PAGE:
100,000 times stronger than curcumin…

I would like to mention that yesterday I updated my links to articles and studies, but mainly I put them in order by publication year. I hope that will make my blog more user-friendly (for me, too, eh…sometimes I have to do a search of my OWN blog to find stuff…!).


Now, let me explain the rather intriguing title of today’s post: the July 14 online edition of the Arizona Daily Star (http://www.azstarnet.com/metro/248162) had an article about a University of Arizona chemist, Prof. David Gang, who is currently studying the healthful effects of turmeric, ginger and sweet basil. Quick update: before posting this piece, I tested the above link and discovered that you have to register to read the article…a slight drag, even though said registration is free…(okay, I know I probably shouldn’t have done this…but I copied the article and would be happy to forward it upon request…no registration required…happy to do it…).


At any rate, Prof. Gang mentions the discovery of two other compounds found in the rhizome of turmeric that have up to 100,000 times the anti-inflammatory potency of curcumin. 100,000 times??? Now how come I wasn’t aware of this? Unfortunately, the names of these two compounds are not mentioned in the article…drat! I will have to put on my SR (=Serious Researching) cap at some point soon…


Prof. Gang has a holistic approach to health, which I very much appreciate, of course. And I was intrigued by his suggestion that adding turmeric to the diet would be more beneficial than taking a curcumin supplement: […] Gang believes it’s more beneficial to actually eat the spices than it is to take supplements of isolated compounds […] “You’re better off using it as part of your diet than waiting till you get sick and taking a supplement,” he said.


Truth be told, this is not the first time that I have considered the “spice versus active ingredient” business, but this may be the first time I have written about it.


My thoughts at this time: if your goal is to PREVENT an illness of some sort, even cancer, making dietary changes should be high on your list. I wish that years ago I had known what I know now. One of the things I would have changed entirely is my diet. But that milk is long spilt.


But what happens once you HAVE cancer? Is it enough to change your diet and add spices? Hmmm, I wonder. And I think Prof. Gang would be doubtful, too. Perhaps that might work for some types of cancer…but I am a bit too tired right now to start wading out into the deep end of the pool. wink smiley Of course, it’s never too late to change one’s lifestyle etc., and in fact, since my cancer diagnosis, I have made more than a few changes in my diet, which is still not perfect but is heaps better than before. And, especially during the winter months, I cook with truckloads of spices, such as turmeric, red pepper and ginger. But I also take supplements of isolated compounds. Is all this enough to keep me stable–my goal at present? Only time will tell…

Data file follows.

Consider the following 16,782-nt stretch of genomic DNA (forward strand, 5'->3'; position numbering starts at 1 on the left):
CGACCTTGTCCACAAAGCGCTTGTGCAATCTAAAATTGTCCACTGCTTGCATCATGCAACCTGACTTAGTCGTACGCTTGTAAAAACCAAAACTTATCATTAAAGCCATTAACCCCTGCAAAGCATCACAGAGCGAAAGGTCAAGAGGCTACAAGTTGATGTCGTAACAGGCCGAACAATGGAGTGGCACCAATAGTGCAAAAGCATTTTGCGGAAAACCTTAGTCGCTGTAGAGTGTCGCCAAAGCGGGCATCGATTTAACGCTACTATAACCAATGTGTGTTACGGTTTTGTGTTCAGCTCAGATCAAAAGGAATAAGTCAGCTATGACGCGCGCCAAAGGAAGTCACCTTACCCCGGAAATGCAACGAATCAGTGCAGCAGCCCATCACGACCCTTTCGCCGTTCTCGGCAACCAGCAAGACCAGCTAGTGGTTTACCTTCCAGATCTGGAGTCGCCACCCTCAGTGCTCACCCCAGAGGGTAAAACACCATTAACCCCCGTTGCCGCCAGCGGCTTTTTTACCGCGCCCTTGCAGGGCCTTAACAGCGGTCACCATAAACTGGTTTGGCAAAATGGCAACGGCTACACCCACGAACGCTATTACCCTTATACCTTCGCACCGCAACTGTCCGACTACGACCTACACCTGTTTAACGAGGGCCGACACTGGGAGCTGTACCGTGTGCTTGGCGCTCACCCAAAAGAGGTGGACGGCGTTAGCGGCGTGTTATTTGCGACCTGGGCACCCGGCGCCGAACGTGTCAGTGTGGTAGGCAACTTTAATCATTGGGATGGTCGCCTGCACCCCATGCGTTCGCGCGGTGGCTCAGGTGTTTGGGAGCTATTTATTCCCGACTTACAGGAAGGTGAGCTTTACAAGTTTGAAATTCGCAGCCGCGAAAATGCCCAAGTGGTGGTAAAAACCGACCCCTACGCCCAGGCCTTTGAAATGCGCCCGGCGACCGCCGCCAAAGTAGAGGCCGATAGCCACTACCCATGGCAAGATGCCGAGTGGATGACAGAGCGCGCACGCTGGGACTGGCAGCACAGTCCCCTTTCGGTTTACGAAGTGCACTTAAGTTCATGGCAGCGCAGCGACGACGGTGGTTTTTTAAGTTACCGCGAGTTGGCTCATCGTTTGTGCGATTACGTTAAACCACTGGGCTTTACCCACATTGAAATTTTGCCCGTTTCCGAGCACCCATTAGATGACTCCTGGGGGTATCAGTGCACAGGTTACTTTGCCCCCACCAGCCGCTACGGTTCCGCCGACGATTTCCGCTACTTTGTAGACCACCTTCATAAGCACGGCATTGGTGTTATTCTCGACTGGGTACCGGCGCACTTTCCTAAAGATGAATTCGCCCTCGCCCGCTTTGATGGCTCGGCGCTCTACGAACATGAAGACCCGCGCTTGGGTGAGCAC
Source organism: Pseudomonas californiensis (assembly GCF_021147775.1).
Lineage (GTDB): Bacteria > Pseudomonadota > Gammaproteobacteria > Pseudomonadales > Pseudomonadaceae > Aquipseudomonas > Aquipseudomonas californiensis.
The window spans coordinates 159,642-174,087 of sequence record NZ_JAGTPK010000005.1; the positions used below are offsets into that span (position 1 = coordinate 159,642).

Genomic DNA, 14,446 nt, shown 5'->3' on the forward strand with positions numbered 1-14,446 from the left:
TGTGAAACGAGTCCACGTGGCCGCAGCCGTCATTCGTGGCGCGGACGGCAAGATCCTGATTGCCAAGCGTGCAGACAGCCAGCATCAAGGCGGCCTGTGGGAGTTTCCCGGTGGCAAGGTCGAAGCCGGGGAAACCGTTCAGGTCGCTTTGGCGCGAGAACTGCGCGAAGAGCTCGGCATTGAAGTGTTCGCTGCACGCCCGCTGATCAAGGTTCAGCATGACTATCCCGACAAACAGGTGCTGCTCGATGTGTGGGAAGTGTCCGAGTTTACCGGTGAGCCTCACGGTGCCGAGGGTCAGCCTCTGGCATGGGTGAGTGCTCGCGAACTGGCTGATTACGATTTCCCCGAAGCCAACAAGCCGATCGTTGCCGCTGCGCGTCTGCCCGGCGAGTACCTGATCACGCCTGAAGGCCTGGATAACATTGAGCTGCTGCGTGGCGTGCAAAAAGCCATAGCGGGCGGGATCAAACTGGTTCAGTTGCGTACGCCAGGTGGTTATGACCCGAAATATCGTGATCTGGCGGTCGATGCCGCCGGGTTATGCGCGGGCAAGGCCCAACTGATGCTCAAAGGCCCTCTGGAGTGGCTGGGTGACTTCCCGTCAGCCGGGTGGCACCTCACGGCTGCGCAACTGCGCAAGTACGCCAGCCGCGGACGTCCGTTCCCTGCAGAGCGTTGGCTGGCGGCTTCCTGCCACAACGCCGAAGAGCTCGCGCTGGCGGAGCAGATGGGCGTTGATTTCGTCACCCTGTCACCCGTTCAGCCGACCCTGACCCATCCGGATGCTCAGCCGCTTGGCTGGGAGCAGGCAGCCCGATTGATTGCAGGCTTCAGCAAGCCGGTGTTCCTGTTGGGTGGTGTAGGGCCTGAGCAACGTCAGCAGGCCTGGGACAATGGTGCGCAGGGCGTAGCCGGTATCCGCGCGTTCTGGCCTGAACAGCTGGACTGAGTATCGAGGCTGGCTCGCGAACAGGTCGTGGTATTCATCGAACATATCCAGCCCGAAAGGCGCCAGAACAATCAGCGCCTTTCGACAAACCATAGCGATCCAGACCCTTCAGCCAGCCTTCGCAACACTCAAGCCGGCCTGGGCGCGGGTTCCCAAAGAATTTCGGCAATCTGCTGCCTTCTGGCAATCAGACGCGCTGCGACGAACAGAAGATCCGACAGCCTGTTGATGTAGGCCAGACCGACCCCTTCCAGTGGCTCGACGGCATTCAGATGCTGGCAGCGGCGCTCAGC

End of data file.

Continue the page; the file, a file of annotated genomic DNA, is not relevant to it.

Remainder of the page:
An interesting experiment might be to stop taking curcumin for a couple of months and try just adding more spices to my daily diet. BUT: would I have the nerve to do that? STOP taking curcumin? The very idea gives me the quivers. Yikes…


By the way, Prof. Gang adds that a colleague of his is already looking to form a private company to develop pharmaceutical remedies from the compounds he isolates.


Spices for thought…


  1. This is really interesting Margaret (and you don’t need to register to see the article – your link takes you straight there).

    I had never heard of David Gang but there is a video interview with him here: http://tinyurl.com/5r69q9

    I couldn’t find what those compounds were but this webpage might give a clue http://tinyurl.com/6dw57j

    Its a request from his University for collaborators on an innovation – a specific extract from turmeric:

    “The turmeric oily fractions were tested for anti-inflammatory activity in a human leukemia cell line (HL-60 cells). Combinations of several of the fractions that contain the turmeric oils were more effective than curcumin, or single turmeric fractions, in inhibiting PGE2”

  2. So interesting! I’d better get cooking! So maybe the spice bottle is a co-warrior with the pill bottle. Can’t hurt to do both.
    Thanks, Margaret, again, for all you uncover.

  3. Great work once again, Margaret.

    It’s interesting how we continue to discover potent therapeutic properties among so many intensely colored and flavored plants and derivatives. This area of study deserves a lot more investigation — doesn’t it?

  4. Hi Margaret. I was trying to get bottles of curcumin extract, few months ago. I found your interesting blog (remember, I even wrote you an e-mail). I finally ordered my supplements from http://www.turmeric-curcumin.com . Since I had to wait forever to get my bottles (6 weeks indeed, still waiting for them…), I went to a ”natural food” shop. They suggested that I buy the ”New Chapter” turmeric Force, saying that it is better, since they extract also the turmeric oil and some other components. I took their advice (well, I had no choice) and reading your last article, I am pretty happy about it !

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